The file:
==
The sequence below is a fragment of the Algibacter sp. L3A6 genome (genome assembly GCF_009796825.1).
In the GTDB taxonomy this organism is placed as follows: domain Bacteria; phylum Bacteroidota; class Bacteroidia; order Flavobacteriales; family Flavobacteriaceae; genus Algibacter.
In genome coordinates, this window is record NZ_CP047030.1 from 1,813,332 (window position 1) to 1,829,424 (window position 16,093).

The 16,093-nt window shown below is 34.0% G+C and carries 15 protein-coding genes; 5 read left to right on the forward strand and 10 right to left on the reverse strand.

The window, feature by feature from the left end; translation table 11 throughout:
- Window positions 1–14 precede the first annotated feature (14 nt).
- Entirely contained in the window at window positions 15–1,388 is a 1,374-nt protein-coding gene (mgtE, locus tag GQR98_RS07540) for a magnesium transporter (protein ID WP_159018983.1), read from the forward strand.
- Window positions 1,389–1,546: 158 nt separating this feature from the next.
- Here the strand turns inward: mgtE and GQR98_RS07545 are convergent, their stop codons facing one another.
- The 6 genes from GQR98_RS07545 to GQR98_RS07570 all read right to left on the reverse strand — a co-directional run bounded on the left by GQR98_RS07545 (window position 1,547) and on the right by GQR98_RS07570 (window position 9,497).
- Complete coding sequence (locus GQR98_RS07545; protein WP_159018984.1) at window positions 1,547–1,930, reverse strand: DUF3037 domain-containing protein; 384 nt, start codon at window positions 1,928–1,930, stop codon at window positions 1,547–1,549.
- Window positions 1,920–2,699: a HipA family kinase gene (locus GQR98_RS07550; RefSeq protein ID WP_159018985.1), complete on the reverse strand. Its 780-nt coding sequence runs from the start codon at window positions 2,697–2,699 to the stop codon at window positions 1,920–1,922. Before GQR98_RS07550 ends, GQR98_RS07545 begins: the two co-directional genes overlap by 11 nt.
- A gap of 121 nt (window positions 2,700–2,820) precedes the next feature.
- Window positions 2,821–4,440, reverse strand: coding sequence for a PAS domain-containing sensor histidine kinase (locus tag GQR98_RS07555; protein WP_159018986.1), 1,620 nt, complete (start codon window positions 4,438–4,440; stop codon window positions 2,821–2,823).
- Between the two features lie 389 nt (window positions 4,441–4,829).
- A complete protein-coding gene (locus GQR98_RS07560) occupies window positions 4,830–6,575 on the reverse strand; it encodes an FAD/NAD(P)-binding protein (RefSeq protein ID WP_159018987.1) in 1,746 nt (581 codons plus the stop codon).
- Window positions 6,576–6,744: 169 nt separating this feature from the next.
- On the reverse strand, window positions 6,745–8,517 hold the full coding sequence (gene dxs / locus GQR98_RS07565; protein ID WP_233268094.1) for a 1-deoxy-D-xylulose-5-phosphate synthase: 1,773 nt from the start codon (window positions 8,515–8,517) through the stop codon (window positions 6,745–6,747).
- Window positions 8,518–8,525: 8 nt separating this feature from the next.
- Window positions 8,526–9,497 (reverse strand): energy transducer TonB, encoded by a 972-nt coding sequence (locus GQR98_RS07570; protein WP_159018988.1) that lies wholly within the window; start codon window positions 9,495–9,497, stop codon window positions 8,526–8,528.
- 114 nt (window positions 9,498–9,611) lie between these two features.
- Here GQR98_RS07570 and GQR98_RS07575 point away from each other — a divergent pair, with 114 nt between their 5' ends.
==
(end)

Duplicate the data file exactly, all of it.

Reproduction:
The sequence below is a fragment of the Algibacter sp. L3A6 genome (genome assembly GCF_009796825.1).
In the GTDB taxonomy this organism is placed as follows: domain Bacteria; phylum Bacteroidota; class Bacteroidia; order Flavobacteriales; family Flavobacteriaceae; genus Algibacter.
In genome coordinates, this window is record NZ_CP047030.1 from 1,813,332 (window position 1) to 1,829,424 (window position 16,093).

The 16,093-nt window shown below is 34.0% G+C and carries 15 protein-coding genes; 5 read left to right on the forward strand and 10 right to left on the reverse strand.

The window, feature by feature from the left end; translation table 11 throughout:
- Window positions 1–14 precede the first annotated feature (14 nt).
- Entirely contained in the window at window positions 15–1,388 is a 1,374-nt protein-coding gene (mgtE, locus tag GQR98_RS07540) for a magnesium transporter (protein ID WP_159018983.1), read from the forward strand.
- Window positions 1,389–1,546: 158 nt separating this feature from the next.
- Here the strand turns inward: mgtE and GQR98_RS07545 are convergent, their stop codons facing one another.
- The 6 genes from GQR98_RS07545 to GQR98_RS07570 all read right to left on the reverse strand — a co-directional run bounded on the left by GQR98_RS07545 (window position 1,547) and on the right by GQR98_RS07570 (window position 9,497).
- Complete coding sequence (locus GQR98_RS07545; protein WP_159018984.1) at window positions 1,547–1,930, reverse strand: DUF3037 domain-containing protein; 384 nt, start codon at window positions 1,928–1,930, stop codon at window positions 1,547–1,549.
- Window positions 1,920–2,699: a HipA family kinase gene (locus GQR98_RS07550; RefSeq protein ID WP_159018985.1), complete on the reverse strand. Its 780-nt coding sequence runs from the start codon at window positions 2,697–2,699 to the stop codon at window positions 1,920–1,922. Before GQR98_RS07550 ends, GQR98_RS07545 begins: the two co-directional genes overlap by 11 nt.
- A gap of 121 nt (window positions 2,700–2,820) precedes the next feature.
- Window positions 2,821–4,440, reverse strand: coding sequence for a PAS domain-containing sensor histidine kinase (locus tag GQR98_RS07555; protein WP_159018986.1), 1,620 nt, complete (start codon window positions 4,438–4,440; stop codon window positions 2,821–2,823).
- Between the two features lie 389 nt (window positions 4,441–4,829).
- A complete protein-coding gene (locus GQR98_RS07560) occupies window positions 4,830–6,575 on the reverse strand; it encodes an FAD/NAD(P)-binding protein (RefSeq protein ID WP_159018987.1) in 1,746 nt (581 codons plus the stop codon).
- Window positions 6,576–6,744: 169 nt separating this feature from the next.
- On the reverse strand, window positions 6,745–8,517 hold the full coding sequence (gene dxs / locus GQR98_RS07565; protein ID WP_233268094.1) for a 1-deoxy-D-xylulose-5-phosphate synthase: 1,773 nt from the start codon (window positions 8,515–8,517) through the stop codon (window positions 6,745–6,747).
- Window positions 8,518–8,525: 8 nt separating this feature from the next.
- Window positions 8,526–9,497 (reverse strand): energy transducer TonB, encoded by a 972-nt coding sequence (locus GQR98_RS07570; protein WP_159018988.1) that lies wholly within the window; start codon window positions 9,495–9,497, stop codon window positions 8,526–8,528.
- 114 nt (window positions 9,498–9,611) lie between these two features.
- Here GQR98_RS07570 and GQR98_RS07575 point away from each other — a divergent pair, with 114 nt between their 5' ends.